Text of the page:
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Post-Postwar (PPW)

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By Al Kamen
Wednesday, August 3, 2005

Former State Department counterterrorism official Larry C. Johnson reported on his blog yesterday that the Global War on Terrorism, or GWOT, or The WOT, "may still be alive."

A couple months ago, our colleague, Susan B. Glasser , reported that the Bush administration was undertaking a major review of its strategy on counterterrorism, and that officials wanted to change the name GWOT to something like GSAVE -- Global Struggle Against Violent Extremism. That would take into account the changed nature of the battle against international terrorism.

"GWOT is catchy," a senior administration official said then, "but there may be a better way to describe it."

In fact, Defense Secretary Donald H. Rumsfeld 10 days ago spoke about a "global struggle against violent extremism [GSAVE]."

Apparently nobody told President Bush . At a White House meeting of senior officials Monday, Johnson wrote, "Bush reportedly said he was not in favor of the new term . . . In fact, he said, 'no one checked with me.' That comment brought an uncomfortable silence to the assembled group of pooh-bahs. The president insisted it was still a war as far as he is concerned."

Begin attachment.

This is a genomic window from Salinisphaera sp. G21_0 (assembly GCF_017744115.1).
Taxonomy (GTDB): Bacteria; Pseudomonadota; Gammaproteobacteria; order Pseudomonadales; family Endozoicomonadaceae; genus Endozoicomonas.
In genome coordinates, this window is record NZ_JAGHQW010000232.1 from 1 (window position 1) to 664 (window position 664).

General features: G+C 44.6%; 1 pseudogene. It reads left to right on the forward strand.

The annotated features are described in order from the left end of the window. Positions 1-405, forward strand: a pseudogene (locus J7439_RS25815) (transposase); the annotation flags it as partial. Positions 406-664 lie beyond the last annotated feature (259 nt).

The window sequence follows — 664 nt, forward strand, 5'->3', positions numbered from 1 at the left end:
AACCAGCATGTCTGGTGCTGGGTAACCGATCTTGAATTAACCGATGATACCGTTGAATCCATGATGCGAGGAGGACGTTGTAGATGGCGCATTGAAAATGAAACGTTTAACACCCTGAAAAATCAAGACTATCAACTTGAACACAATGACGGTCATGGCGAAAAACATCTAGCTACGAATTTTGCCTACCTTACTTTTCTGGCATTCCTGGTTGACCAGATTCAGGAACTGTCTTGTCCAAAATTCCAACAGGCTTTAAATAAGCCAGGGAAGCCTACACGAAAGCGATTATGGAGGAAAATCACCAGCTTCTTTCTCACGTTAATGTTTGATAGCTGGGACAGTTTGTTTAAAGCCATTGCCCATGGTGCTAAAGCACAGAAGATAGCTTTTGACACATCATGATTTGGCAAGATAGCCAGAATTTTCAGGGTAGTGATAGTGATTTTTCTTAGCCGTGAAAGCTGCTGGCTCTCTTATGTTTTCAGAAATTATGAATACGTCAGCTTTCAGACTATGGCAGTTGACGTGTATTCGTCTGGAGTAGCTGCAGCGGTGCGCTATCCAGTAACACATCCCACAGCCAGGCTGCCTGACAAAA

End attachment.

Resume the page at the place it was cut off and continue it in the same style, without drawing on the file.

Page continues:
By yesterday, Rumsfeld was back to GWOT in his prepared remarks to a Dallas business group.

"We do not discuss internal meetings at the White House," a spokesman there said, adding that a look at "the president's speeches over the last four years clearly demonstrates that our nation is at war."

You GWOT that?

Catch-22? No -- Catch-E3.1.8

Acting Deputy Secretary of Defense Gordon R. England recently circulated an official directive to Pentagon officials and contractors laying out the policy against leaks and catching the leakers.

Leaking of classified information "shall be reported promptly," England said, "and investigated to decide the nature and circumstances of the disclosure, the extent of damage to national securities and the corrective and disciplinary action to be taken."

"Preliminary inquiries or investigations," an attached guidance says, "should focus on addressing" a number of key questions. For example, you'll want to determine "when, where and how did the incident occur" and who was involved.

The "who" part is important. When Bush disclosed "Operation Desert Badger," apparently a classified prewar military effort against Saddam Hussein , for example, you wouldn't want to jump right onto that investigation.


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